Public gives thumbs down to amnesty for illegal immigrants
10 December 2008. Amnesty for the estimated 700,000 illegal migrants already in Great Britain would cost up to £2billion in the first year as they qualified for benefits, says pressure group Migrationwatch UK. That figure would probably double after their children or family members joined them.
Those granted an amnesty would be immediately entitled to apply for social housing, adding at least half a million to the waiting list (which is already over 1.5 million for England alone). They would also be entitled to bring over their families, thus moving up the queue which is largely based on “need”. Meanwhile they would be entitled to Housing Benefit which is included in this calculation.
Seven out of ten adults disagree that there should be an amnesty for illegal immigrants, a new YouGov poll has found. The research, commissioned by Migrationwatch UK, found that only one in ten people agree with the idea. In London, the poll found that 64 per cent opposed an amnesty. Just one in six Londoners supported the idea of an amnesty, which was recently proposed by Mayor Boris Johnson; only one in twenty strongly agreed.
Sir Andrew Green, Chairman of Migrationwatch UK, said:
“Clearly the British public can see that to reward people with a meal ticket for life for breaking our laws is an absurd proposition. It will only encourage others to come and take their place in the hope of a further amnesty. That is exactly what has happened in Italy which has granted five amnesties in the past twenty years and Spain which has granted six.
“Claims of “a huge increase in tax revenues” are ludicrous when benefit payments are taken into account. So proponents of an amnesty are left only with their claim to be advancing the cause of social justice. However, the real victims are British workers whose wages are held down or perhaps their job opportunities taken by people who came or remained here illegally of their own volition.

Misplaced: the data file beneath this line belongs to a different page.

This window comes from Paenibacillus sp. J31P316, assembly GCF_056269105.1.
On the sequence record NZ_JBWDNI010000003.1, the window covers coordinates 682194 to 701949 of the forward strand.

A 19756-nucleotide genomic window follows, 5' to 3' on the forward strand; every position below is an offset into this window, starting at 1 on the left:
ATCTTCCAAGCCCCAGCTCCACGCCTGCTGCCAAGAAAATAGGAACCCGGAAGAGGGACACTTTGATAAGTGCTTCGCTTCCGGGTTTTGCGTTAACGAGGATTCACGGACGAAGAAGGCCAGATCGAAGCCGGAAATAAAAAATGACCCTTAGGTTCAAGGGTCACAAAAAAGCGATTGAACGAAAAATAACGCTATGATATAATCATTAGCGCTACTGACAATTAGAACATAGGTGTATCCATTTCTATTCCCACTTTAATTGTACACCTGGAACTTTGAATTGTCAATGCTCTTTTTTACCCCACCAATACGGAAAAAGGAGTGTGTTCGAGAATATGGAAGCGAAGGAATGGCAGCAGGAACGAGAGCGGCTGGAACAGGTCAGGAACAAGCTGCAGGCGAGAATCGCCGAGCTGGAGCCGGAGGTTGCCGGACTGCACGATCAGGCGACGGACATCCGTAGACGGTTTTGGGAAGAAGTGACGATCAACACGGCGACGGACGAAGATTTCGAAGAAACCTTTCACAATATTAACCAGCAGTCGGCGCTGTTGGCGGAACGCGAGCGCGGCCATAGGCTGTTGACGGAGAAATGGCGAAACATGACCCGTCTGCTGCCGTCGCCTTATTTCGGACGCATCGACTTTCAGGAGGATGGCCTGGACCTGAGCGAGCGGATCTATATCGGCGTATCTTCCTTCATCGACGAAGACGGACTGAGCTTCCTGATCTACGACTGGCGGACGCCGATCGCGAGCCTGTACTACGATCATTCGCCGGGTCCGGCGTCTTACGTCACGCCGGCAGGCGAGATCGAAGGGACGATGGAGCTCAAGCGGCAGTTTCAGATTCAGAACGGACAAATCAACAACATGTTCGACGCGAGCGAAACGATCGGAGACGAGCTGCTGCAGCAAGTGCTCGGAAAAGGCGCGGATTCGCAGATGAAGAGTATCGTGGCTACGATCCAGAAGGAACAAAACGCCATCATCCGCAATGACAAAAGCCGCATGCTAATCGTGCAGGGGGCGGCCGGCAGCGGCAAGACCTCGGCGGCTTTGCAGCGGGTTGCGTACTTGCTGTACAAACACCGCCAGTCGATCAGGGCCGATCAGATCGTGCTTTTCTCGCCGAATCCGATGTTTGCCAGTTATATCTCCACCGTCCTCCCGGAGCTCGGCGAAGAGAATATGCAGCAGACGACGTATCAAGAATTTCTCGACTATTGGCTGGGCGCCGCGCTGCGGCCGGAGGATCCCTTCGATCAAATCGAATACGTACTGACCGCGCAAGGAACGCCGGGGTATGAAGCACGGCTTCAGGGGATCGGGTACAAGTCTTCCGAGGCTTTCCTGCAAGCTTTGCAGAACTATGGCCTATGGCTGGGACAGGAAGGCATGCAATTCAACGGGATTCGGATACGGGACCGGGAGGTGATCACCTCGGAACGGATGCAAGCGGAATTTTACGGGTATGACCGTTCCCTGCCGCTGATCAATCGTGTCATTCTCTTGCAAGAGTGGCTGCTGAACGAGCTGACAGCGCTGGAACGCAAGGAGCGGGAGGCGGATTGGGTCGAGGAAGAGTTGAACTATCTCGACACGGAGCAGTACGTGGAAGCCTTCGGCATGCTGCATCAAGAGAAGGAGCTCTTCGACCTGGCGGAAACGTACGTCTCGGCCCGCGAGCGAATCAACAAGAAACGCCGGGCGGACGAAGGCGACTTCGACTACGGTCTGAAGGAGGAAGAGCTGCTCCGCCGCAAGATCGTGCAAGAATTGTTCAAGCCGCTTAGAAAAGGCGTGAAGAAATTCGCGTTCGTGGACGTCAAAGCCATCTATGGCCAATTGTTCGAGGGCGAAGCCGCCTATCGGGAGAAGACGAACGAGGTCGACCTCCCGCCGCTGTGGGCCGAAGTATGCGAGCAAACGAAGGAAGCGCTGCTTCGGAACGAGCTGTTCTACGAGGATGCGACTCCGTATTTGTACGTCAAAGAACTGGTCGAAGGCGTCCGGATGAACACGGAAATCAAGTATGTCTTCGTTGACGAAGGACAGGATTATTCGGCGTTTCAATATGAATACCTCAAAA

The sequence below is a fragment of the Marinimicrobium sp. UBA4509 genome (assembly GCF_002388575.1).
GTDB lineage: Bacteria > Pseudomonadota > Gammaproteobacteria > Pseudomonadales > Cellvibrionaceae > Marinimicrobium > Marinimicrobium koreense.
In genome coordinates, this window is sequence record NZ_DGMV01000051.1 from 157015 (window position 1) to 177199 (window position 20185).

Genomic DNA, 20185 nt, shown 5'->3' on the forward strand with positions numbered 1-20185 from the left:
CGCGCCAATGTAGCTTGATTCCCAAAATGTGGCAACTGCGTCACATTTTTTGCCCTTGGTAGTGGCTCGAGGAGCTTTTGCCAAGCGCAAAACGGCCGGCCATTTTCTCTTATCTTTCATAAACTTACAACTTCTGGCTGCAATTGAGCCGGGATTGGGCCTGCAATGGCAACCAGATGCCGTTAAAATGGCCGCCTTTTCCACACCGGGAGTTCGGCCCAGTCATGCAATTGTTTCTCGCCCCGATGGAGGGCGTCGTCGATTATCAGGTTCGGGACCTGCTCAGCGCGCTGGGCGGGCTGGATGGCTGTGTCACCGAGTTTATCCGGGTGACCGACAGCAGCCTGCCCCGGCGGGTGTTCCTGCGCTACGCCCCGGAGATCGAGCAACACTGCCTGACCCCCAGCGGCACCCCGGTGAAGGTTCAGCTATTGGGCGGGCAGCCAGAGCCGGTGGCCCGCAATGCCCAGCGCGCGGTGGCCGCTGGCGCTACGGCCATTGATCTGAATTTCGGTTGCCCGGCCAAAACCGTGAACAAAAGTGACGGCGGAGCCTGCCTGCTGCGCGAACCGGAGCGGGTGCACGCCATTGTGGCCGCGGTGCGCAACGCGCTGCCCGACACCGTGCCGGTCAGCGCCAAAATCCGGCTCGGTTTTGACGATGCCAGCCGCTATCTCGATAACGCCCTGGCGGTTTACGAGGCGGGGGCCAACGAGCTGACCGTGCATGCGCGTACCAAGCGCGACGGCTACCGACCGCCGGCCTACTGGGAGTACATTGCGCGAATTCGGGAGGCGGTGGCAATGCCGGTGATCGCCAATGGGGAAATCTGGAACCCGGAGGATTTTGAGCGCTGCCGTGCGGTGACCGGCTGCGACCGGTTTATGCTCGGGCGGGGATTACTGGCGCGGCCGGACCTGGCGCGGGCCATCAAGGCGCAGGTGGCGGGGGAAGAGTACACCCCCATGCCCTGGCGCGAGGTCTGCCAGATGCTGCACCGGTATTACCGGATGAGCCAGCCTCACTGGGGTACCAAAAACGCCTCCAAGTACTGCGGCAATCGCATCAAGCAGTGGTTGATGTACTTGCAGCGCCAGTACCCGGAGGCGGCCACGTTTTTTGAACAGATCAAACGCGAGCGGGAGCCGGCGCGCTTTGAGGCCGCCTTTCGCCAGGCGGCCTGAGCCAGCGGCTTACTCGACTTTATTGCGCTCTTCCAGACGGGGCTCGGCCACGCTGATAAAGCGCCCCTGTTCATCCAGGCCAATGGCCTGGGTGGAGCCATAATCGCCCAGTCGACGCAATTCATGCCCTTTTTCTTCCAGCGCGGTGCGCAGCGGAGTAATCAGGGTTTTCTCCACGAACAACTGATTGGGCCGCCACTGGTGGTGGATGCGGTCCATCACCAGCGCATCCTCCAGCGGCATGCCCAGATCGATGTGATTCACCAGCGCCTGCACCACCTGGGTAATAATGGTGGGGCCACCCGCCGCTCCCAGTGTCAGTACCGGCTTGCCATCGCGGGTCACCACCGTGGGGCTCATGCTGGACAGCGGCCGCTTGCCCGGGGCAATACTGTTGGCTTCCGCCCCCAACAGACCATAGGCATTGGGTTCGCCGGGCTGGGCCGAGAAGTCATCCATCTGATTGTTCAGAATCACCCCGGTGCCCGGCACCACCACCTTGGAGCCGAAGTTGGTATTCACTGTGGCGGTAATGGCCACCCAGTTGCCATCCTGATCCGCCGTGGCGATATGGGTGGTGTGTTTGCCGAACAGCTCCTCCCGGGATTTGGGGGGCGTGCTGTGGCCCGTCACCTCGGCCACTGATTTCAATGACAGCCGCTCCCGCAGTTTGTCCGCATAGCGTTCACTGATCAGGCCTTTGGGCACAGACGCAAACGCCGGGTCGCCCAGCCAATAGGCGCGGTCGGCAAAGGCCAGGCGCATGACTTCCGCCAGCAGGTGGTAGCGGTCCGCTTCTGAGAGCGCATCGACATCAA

“As we enter a recession, competition for work by illegal immigrants should be reduced, not encouraged. The government and Opposition are absolutely right to oppose this ill-considered scheme. The only amnesty worth considering is an amnesty on departure – allowing people already here illegally to leave within a defined window without fear of arrest for immigration offences.”
Last month, Boris Johnson, Mayor of London, claimed an amnesty would hugely boost tax revenues.
Conservative Mayor Boris Johnson revealed that his advisers were examining a possible amnesty for certain illegal immigrants on the grounds that, in practice, they could not all be deported. Both Labour and the Conservatives oppose an amnesty, with Immigration Minister Phil Woolas branding it a “naive” idea.